Maya Feldman On:
Ksantini, The Last Child of the Century by Sami Berdugo
“Ksantini, The Last Child of the Century” is my favorite story by Sami Berdugo. It’s a story of parting, beautiful, and melancholic, whose course intertwines with time, geography, landscape and body. The parting that is marked in the story is not only an actual move from the rural town to the big city, it is also a thematic transition that attempts to sum up a period in Berdugo’s writing and his subjects of interest, as it manifested throughout the collection of his stories published in 2011, that ends with this story, and called by its name.
A large damp stain appears on the wall in the apartment of the protagonist – an image of the writer (this stain on the wall alludes to a famous poem by David Avidan, Tel Aviv’s greatest poets, as if it demarcates the literary geography of the plot at the very start). This stain, which becomes larger and wider, threatening to bring the house down, has an odious smell and drives the protagonist to take action. “Sometimes,” Sami Berdugo once wrote, “I feel as if there is only one place, only one street. It seems as if the street corner of my childhood and adolescence has taken over all possible places that writing can reach and perhaps it even longs to do so.” As the story advances, the stain spreading throughout the apartment seems to be an expression of the feeling described – maybe the “stain of the past”, the stain of identity, or the burden of the past and of a nostalgia that becomes cloying, oppressive; the need to “get rid of it” is so difficult and deceiving that it eventually leads to paralysis. The narrator closes himself off in his apartment in the big city and dreams of his childhood landscape, of the good winter when “I could easily see the webbed veins of the leaves,” and the apartment transforms into a place of limbo, a perpetual present that won’t allow taking even one step forward.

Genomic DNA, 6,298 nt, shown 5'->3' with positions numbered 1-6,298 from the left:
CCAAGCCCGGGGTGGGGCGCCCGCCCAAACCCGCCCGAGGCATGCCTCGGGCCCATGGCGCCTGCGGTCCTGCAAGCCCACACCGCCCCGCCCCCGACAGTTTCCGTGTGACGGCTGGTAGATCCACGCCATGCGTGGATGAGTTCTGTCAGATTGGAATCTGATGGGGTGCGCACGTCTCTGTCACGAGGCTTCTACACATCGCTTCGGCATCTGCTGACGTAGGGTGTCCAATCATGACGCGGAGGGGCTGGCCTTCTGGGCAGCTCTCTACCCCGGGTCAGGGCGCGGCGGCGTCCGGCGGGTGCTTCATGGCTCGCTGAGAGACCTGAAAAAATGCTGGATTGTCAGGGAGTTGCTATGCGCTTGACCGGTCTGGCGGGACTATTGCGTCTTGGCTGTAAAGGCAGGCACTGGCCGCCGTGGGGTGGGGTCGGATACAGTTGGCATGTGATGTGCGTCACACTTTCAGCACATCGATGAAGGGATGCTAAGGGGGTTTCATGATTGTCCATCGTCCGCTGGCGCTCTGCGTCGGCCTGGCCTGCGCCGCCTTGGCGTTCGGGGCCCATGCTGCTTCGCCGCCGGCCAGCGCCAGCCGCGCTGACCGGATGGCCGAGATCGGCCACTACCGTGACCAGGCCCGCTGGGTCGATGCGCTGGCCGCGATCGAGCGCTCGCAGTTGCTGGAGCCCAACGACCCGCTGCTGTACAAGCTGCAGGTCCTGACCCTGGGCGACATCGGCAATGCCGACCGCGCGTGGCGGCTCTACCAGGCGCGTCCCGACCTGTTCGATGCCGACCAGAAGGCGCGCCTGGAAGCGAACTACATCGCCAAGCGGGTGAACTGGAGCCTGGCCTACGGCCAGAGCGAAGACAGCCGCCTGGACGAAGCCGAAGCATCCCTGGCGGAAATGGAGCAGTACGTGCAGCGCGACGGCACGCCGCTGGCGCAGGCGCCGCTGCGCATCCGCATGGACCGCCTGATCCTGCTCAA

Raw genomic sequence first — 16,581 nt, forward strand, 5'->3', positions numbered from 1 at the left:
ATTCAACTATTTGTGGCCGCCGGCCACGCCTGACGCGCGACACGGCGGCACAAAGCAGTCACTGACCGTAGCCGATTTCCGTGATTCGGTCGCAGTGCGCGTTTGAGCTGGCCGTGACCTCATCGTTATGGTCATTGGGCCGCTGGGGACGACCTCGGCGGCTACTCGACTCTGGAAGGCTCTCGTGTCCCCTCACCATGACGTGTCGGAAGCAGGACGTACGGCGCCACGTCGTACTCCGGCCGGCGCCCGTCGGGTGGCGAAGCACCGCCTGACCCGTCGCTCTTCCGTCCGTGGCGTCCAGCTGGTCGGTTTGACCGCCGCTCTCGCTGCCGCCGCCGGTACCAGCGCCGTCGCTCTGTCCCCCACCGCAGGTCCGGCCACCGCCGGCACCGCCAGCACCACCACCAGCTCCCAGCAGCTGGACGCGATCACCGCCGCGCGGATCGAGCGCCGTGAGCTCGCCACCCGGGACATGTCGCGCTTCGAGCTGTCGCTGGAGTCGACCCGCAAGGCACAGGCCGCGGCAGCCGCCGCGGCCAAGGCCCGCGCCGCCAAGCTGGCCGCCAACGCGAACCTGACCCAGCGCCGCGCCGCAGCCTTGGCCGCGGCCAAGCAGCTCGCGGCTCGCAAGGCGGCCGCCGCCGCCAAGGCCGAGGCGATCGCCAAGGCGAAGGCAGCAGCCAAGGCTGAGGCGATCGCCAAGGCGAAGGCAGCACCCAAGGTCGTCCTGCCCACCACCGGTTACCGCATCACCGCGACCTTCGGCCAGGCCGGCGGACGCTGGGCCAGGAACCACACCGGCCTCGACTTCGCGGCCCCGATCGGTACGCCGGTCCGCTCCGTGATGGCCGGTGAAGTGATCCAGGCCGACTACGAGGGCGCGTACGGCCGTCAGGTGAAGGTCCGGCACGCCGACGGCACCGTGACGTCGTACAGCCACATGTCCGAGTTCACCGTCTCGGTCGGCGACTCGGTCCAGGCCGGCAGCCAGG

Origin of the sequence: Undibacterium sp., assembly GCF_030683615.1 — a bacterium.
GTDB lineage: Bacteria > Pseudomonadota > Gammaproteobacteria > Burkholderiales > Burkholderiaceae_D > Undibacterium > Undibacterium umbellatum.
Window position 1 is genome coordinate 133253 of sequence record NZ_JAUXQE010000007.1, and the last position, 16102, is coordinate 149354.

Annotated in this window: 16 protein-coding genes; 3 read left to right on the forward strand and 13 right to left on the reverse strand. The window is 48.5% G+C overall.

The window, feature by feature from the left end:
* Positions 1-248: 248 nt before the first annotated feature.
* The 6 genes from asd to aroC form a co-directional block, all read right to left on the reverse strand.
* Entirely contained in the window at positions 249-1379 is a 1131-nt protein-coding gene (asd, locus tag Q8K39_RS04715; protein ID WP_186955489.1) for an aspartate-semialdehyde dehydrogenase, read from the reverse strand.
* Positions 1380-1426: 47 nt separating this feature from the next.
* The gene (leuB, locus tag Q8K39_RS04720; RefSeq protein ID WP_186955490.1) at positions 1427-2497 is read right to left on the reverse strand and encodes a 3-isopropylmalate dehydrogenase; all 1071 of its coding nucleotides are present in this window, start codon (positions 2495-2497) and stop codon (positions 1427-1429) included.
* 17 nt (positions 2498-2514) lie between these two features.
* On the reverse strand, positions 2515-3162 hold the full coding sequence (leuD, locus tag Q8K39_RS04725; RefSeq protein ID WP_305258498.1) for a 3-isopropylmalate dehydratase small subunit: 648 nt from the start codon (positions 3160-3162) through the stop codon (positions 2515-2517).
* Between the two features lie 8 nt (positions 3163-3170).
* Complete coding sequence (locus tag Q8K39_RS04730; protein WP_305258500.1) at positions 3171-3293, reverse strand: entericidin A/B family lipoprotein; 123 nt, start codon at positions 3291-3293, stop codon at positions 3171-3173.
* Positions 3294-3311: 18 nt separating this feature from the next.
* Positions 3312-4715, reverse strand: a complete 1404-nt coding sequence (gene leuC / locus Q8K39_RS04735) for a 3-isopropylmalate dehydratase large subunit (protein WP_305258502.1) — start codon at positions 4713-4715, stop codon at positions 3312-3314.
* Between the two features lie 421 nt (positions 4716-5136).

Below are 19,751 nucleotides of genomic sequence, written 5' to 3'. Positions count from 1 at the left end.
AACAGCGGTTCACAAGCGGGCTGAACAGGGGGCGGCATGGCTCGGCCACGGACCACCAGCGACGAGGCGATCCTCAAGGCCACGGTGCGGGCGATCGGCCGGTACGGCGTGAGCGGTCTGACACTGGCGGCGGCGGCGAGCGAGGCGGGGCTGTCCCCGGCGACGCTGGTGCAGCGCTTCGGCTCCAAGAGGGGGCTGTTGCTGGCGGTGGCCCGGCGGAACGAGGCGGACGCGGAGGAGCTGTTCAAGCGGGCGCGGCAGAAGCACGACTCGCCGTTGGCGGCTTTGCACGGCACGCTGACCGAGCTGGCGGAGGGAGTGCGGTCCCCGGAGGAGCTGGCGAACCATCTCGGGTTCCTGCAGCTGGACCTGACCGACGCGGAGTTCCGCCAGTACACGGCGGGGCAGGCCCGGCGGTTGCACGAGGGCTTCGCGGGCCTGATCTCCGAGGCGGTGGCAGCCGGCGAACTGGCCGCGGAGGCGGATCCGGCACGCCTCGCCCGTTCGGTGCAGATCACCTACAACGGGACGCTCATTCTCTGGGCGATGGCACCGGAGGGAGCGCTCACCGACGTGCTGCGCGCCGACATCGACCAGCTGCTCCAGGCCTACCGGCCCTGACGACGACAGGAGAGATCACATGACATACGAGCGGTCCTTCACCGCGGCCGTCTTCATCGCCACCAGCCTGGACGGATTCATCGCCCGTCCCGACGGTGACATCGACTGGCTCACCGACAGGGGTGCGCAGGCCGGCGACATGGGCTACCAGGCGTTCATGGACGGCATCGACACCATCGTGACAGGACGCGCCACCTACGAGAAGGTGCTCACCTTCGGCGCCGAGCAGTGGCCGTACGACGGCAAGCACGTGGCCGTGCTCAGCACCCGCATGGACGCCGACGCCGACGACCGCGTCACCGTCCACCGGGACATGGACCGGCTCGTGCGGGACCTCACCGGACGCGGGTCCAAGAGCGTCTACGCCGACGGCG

The stains slowly spread and the narrator is forced to realize that “here in the city and the apartment, memory has no meaning,” and after being stripped of memory, of the identity formed in childhood and adolescence, what remains? The body, and from this mundane satisfaction the path is paved toward the inevitable, direct confrontation with the concrete: with the leaky water heater hiding in the storage area, making the apartment gradually decay. The protagonist has to call a professional, and here a visitor from the past invades the story: Ksantini, the last child of the century, the representative of the previous politics of identity: one of the two handymen standing at the door seems to be a child from his old neighborhood, to whom he gave private lessons when he was in high school. Suddenly, he feels “a fondness for his simple sentences” and that is strange, because the presence of the hard struggle to acquire a language, which is so characteristic of Berdugo’s previous stories, is missing in this story that might have been written by a writer who can’t and won’t continue writing his past. Now this struggle reappears in the shame (of the neglected apartment), in the longing – the narrator finds it hard to part with it, to let go, even though he realizes that the account has been settled, that the times are different times – “I knew that he [Ksantini] no longer needed me. He needed nothing from me.” The story ends with a revelation, with acceptance of the new time’s uncertainty: “And my desire to go to the needy Kasntinis, makes me fall into a new deception”. The decaying past has been removed from the apartment, but it hasn’t entirely disappeared from view: the old water heater still lurks in the stairwell, waiting for another Ksantini to come and take it away. The protagonists of Berdugo’s latest novel, which was published in 2014, are already wandering across the country.